The Secretary-General has consistently called for a solution that is guided by the principles of the United Nations Charter.

    His first stop will be Moscow, where tomorrow, 20 March, he will meet with President Vladimir Putin, Foreign Minister Sergey Lavrov and other senior officials. 

    The Secretary-General will travel on Friday, 21 March, to Kiev, where he will hold talks with Acting President Oleksandr Turchynov, Prime Minister Arseniy Yatsenyuk and other officials.

    While in the Ukrainian capital, he will also meet with members of the United Nations Human Rights Monitoring Mission and representatives of civil society.

  • Armed men stand at the entrance of the naval headquarters in Sevastopol on March 19, 2014 (Baz Ratner/Reuters)

  • In a very smart, detailed analysis, Peter Baker argues for The New York Times that this might not be the oft-feared return to the Cold War but rather, 'a sustained period of confrontation and alienation.'

    From the Times:

    The decision by President Vladimir V. Putin to snatch Crimea away fromUkraine, celebrated in a defiant treaty-signing ceremony in the Kremlin on Tuesday, threatens to usher in a new, more dangerous era. If it is not the renewed Cold War that some fear, it seems likely to involve a sustained period of confrontation and alienation that will be hard to overcome. The next reset, if there ever is one, for the moment appears far off and far-fetched.

    “This is an earthquake, and not a 4-point earthquake,” said Toby T. Gati, a longtime Russia specialist who served in President Bill Clinton’s State Department and now works on business deals for the law firm Akin Gump Strauss Hauer & Feld. While it is not a return to the Cold War, she said, it does dispel the dreams of 1989. “Europe whole and free? Well, it’s a Europe free-for-all. And we don’t know how to react to it. And we don’t know how to control the narrative anymore.

    Stephen J. Hadley, who was President George W. Bush’s national security adviser, said it would be harder to recover from this clash than in the past because Mr. Putin is effectively rejecting the international order established after the collapse of the Soviet Union. “He wants to rewrite the history that emerged at the end of the Cold War,” Mr. Hadley said. “We have fundamentally different approaches to what Europe is going to be.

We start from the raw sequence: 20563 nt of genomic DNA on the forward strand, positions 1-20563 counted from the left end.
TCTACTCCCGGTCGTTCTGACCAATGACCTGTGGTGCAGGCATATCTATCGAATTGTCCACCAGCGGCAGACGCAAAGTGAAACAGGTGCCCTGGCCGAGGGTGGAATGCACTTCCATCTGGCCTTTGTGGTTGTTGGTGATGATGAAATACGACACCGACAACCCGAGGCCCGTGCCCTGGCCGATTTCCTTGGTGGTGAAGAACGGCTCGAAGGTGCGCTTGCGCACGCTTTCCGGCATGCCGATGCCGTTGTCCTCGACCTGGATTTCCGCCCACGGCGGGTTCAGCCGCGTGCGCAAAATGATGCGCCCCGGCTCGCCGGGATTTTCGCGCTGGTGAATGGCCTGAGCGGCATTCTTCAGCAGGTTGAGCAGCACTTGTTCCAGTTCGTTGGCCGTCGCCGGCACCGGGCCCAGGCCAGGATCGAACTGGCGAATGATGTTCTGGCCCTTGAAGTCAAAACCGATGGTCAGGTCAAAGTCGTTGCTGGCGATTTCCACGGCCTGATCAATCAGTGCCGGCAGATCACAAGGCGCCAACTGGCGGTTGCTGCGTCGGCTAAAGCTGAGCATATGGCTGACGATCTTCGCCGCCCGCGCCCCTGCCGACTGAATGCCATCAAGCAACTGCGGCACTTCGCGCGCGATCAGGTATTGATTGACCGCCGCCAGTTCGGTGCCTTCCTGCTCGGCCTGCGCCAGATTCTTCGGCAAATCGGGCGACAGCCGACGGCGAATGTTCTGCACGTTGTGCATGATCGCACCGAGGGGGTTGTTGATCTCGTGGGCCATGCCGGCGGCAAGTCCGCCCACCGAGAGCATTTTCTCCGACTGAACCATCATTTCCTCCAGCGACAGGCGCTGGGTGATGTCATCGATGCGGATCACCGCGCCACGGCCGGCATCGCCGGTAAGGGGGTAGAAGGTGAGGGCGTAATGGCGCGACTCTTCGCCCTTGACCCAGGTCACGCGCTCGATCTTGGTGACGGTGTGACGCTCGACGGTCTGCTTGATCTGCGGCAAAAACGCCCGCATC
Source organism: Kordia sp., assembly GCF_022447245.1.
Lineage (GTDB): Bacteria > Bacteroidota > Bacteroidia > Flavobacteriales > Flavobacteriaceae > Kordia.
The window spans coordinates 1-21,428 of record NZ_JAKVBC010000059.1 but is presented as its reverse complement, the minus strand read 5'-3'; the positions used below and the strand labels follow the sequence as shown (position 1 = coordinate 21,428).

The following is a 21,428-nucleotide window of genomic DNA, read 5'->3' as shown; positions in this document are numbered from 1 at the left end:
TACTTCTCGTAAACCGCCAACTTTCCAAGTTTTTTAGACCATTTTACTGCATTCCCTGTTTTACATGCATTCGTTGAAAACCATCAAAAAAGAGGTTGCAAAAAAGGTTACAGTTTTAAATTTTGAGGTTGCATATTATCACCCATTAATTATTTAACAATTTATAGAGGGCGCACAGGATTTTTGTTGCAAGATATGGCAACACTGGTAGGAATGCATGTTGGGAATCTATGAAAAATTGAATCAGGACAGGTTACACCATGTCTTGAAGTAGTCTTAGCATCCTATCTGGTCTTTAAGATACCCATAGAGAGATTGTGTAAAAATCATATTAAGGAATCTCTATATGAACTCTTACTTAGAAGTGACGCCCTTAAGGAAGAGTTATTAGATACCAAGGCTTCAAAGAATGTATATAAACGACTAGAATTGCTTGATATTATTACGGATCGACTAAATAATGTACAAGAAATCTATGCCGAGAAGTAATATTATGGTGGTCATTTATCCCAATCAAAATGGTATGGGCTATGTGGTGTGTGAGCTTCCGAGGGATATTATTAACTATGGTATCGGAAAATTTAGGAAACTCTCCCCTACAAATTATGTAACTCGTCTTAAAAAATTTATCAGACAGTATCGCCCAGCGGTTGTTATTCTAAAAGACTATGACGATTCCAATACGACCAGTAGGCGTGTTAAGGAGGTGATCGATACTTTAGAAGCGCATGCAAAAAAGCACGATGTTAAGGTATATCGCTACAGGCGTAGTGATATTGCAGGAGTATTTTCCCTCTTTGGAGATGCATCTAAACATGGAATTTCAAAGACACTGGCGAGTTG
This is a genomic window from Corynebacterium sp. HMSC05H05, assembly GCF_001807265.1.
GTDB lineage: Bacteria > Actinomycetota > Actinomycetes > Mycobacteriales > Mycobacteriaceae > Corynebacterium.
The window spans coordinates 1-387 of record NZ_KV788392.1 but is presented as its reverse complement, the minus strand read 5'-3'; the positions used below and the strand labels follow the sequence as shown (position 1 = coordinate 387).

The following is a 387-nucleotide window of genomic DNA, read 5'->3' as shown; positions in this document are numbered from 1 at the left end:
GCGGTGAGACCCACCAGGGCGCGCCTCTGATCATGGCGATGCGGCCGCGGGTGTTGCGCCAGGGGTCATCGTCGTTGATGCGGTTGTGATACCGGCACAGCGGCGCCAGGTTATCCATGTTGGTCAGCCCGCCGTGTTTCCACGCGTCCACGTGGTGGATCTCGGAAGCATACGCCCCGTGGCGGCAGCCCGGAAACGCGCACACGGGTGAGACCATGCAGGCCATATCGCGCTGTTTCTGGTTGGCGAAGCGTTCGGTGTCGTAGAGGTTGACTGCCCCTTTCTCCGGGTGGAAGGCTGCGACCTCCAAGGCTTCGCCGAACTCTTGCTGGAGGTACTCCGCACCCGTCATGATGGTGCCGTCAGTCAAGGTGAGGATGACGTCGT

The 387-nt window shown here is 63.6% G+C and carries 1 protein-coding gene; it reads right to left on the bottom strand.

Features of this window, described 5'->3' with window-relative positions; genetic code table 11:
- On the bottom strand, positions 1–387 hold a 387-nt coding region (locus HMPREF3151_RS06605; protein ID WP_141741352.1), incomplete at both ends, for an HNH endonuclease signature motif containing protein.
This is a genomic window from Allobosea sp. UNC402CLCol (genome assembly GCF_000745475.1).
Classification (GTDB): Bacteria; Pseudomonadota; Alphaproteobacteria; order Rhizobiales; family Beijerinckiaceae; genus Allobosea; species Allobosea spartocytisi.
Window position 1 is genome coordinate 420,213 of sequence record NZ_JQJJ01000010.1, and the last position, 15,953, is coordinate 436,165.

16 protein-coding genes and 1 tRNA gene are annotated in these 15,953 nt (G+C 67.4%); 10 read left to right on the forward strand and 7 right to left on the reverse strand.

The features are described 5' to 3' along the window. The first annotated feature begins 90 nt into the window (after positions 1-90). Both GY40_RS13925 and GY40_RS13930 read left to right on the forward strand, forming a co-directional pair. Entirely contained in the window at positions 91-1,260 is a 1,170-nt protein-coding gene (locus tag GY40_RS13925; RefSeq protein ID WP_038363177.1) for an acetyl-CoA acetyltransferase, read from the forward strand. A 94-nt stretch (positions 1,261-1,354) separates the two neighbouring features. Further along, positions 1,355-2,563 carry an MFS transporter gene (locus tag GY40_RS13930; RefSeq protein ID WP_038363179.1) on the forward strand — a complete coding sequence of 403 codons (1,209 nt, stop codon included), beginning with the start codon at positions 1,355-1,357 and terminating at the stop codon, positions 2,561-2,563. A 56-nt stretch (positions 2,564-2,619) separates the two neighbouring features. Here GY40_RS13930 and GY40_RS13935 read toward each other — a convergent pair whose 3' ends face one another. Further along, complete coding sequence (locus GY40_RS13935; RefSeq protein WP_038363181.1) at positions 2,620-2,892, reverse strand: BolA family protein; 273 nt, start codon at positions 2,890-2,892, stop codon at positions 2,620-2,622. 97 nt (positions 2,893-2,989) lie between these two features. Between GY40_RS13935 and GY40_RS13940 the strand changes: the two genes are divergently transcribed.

• UN Moscow office confirm that Ban Ki Moon coming to Moscow tomorrow. Will meet Putin and Lavrov.
  • #Ukraine : Merkel is probably the leader best placed to talk to Putin but that's a problem for others (Poland), says official
  • #Ukraine : EU braced for Russian retaliation with divide & rule tactics targeting Germany, says senior source
  • German Foreign Minister Frank-Walter Steinmeier said on Wednesday he had told his Russian counterpart that a mandate for a mission by Organisation for Security and Cooperation in Europe (OSCE) observers to Ukraine must be agreed within 24 hours.

    Steinmeier told reporters he had spoken to Russian Foreign Minister Sergei Lavrov and the Chairman of the OSCE and that they had overcome differences on the number of staff to be sent but still had to agree on the regions to be visited.

    "We need an observer mission now and in my conversations this morning I said agreement on a mandate must take place within the next 24 hours," Steinmeier told a news conference.

  • According to IFAX, The Russian Defense Ministry says the signatories to the OSCE 2011 Vienna document on military cooperation have exhausted the quotas to inspect Russian military facilities and the planned inspection in the coming days will be the last, Reuters reported around 1:30 a.m. ET on Wednesday.
  • According to The Associated Press, an AP photographer has witnessed Crimea self-defense forces storming Ukrainian navy headquarters in Sevastopol.
  • With Crimea in his pocket, Putin eyes next step

    Whatever hopes there may have been that the Crimean crisis could be de-escalated while leaving Ukraine intact appear to have been quashed by President Vladimir Putin’s nationalist tirade against Western hypocrisy in a speech to Russia's parliament on Tuesday.